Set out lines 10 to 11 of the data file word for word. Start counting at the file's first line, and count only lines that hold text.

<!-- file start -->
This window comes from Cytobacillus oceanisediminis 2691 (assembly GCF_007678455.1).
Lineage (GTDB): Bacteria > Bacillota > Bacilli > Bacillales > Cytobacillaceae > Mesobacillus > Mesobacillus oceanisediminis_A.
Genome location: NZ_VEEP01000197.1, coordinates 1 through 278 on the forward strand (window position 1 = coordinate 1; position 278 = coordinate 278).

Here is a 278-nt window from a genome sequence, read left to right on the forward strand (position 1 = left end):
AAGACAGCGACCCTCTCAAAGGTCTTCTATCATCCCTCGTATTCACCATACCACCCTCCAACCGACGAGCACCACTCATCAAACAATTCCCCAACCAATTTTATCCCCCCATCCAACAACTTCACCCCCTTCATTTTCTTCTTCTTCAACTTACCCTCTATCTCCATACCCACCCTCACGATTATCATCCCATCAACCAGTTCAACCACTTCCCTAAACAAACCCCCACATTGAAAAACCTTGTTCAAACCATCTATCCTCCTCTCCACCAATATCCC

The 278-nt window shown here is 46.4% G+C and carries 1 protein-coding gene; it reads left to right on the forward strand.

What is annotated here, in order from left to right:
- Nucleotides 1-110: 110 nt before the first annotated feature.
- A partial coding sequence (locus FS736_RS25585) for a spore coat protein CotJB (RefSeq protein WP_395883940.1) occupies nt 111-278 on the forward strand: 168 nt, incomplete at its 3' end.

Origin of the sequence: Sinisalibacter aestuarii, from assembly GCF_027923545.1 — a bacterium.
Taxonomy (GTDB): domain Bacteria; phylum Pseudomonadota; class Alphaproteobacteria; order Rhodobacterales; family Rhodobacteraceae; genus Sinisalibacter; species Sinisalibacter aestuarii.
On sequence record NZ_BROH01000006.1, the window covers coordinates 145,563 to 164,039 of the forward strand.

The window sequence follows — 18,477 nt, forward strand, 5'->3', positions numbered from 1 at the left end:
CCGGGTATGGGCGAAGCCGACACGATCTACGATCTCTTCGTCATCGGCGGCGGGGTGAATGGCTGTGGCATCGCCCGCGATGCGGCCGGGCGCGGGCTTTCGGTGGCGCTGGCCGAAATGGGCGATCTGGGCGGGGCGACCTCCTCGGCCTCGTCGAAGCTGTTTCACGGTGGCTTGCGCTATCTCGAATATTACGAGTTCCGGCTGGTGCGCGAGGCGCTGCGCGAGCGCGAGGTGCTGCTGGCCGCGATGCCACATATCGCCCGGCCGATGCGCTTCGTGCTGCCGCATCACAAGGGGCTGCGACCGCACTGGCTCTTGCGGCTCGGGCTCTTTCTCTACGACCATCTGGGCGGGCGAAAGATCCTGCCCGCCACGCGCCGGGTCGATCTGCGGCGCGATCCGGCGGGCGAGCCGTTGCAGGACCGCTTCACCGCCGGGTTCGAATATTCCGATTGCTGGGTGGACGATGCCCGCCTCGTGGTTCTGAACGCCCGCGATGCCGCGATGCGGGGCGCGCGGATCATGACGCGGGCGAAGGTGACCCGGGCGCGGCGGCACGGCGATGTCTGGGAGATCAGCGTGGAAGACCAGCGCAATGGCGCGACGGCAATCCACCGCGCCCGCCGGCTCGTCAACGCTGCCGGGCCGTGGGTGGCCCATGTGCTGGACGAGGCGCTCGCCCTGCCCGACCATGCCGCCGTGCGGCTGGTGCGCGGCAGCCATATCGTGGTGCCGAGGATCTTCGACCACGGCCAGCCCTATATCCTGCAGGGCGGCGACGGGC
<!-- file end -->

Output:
Origin of the sequence: Sinisalibacter aestuarii, from assembly GCF_027923545.1 — a bacterium.
Taxonomy (GTDB): domain Bacteria; phylum Pseudomonadota; class Alphaproteobacteria; order Rhodobacterales; family Rhodobacteraceae; genus Sinisalibacter; species Sinisalibacter aestuarii.